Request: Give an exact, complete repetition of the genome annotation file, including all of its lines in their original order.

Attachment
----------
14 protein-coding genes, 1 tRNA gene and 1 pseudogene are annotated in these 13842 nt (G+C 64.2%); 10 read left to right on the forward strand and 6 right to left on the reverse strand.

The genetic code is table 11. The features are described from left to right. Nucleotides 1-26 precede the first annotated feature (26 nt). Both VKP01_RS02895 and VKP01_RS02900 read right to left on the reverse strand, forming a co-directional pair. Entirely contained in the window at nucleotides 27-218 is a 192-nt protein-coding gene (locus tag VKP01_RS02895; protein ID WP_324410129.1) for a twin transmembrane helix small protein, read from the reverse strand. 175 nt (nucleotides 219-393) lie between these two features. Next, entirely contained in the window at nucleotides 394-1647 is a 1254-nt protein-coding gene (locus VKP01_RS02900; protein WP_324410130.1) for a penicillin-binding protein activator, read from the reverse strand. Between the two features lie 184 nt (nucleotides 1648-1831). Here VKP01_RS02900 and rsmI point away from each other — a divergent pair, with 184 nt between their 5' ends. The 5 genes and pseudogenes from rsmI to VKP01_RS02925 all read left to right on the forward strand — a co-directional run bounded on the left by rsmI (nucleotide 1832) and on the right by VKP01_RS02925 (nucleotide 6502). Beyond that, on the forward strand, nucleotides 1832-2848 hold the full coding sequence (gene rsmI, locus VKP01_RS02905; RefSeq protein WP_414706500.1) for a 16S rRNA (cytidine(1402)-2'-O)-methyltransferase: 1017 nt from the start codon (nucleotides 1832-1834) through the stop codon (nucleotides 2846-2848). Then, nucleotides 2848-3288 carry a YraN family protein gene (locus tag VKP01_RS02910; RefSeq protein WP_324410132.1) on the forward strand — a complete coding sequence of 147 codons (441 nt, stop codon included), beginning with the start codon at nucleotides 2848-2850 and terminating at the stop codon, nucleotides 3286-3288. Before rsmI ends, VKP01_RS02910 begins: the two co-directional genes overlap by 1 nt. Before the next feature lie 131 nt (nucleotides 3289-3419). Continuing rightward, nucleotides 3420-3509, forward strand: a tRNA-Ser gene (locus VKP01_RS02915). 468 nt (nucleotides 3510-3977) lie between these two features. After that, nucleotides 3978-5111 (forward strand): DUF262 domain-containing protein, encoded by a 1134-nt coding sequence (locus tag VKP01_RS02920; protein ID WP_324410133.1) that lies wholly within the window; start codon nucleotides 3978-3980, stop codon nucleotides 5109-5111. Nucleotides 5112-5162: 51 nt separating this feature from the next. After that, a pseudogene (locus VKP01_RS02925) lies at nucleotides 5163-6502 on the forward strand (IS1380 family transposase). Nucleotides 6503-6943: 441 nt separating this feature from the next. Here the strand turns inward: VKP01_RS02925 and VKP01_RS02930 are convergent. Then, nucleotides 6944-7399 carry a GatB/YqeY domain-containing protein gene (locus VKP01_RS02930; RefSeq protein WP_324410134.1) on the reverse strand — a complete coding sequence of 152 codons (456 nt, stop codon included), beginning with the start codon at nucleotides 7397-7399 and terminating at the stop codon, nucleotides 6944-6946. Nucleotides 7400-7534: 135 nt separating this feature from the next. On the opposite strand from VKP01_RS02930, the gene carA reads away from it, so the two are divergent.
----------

14 protein-coding genes, 1 tRNA gene and 1 pseudogene are annotated in these 13842 nt (G+C 64.2%); 10 read left to right on the forward strand and 6 right to left on the reverse strand.

The genetic code is table 11. The features are described from left to right. Nucleotides 1-26 precede the first annotated feature (26 nt). Both VKP01_RS02895 and VKP01_RS02900 read right to left on the reverse strand, forming a co-directional pair. Entirely contained in the window at nucleotides 27-218 is a 192-nt protein-coding gene (locus tag VKP01_RS02895; protein ID WP_324410129.1) for a twin transmembrane helix small protein, read from the reverse strand. 175 nt (nucleotides 219-393) lie between these two features. Next, entirely contained in the window at nucleotides 394-1647 is a 1254-nt protein-coding gene (locus VKP01_RS02900; protein WP_324410130.1) for a penicillin-binding protein activator, read from the reverse strand. Between the two features lie 184 nt (nucleotides 1648-1831). Here VKP01_RS02900 and rsmI point away from each other — a divergent pair, with 184 nt between their 5' ends. The 5 genes and pseudogenes from rsmI to VKP01_RS02925 all read left to right on the forward strand — a co-directional run bounded on the left by rsmI (nucleotide 1832) and on the right by VKP01_RS02925 (nucleotide 6502). Beyond that, on the forward strand, nucleotides 1832-2848 hold the full coding sequence (gene rsmI, locus VKP01_RS02905; RefSeq protein WP_414706500.1) for a 16S rRNA (cytidine(1402)-2'-O)-methyltransferase: 1017 nt from the start codon (nucleotides 1832-1834) through the stop codon (nucleotides 2846-2848). Then, nucleotides 2848-3288 carry a YraN family protein gene (locus tag VKP01_RS02910; RefSeq protein WP_324410132.1) on the forward strand — a complete coding sequence of 147 codons (441 nt, stop codon included), beginning with the start codon at nucleotides 2848-2850 and terminating at the stop codon, nucleotides 3286-3288. Before rsmI ends, VKP01_RS02910 begins: the two co-directional genes overlap by 1 nt. Before the next feature lie 131 nt (nucleotides 3289-3419). Continuing rightward, nucleotides 3420-3509, forward strand: a tRNA-Ser gene (locus VKP01_RS02915). 468 nt (nucleotides 3510-3977) lie between these two features. After that, nucleotides 3978-5111 (forward strand): DUF262 domain-containing protein, encoded by a 1134-nt coding sequence (locus tag VKP01_RS02920; protein ID WP_324410133.1) that lies wholly within the window; start codon nucleotides 3978-3980, stop codon nucleotides 5109-5111. Nucleotides 5112-5162: 51 nt separating this feature from the next. After that, a pseudogene (locus VKP01_RS02925) lies at nucleotides 5163-6502 on the forward strand (IS1380 family transposase). Nucleotides 6503-6943: 441 nt separating this feature from the next. Here the strand turns inward: VKP01_RS02925 and VKP01_RS02930 are convergent. Then, nucleotides 6944-7399 carry a GatB/YqeY domain-containing protein gene (locus VKP01_RS02930; RefSeq protein WP_324410134.1) on the reverse strand — a complete coding sequence of 152 codons (456 nt, stop codon included), beginning with the start codon at nucleotides 7397-7399 and terminating at the stop codon, nucleotides 6944-6946. Nucleotides 7400-7534: 135 nt separating this feature from the next. On the opposite strand from VKP01_RS02930, the gene carA reads away from it, so the two are divergent.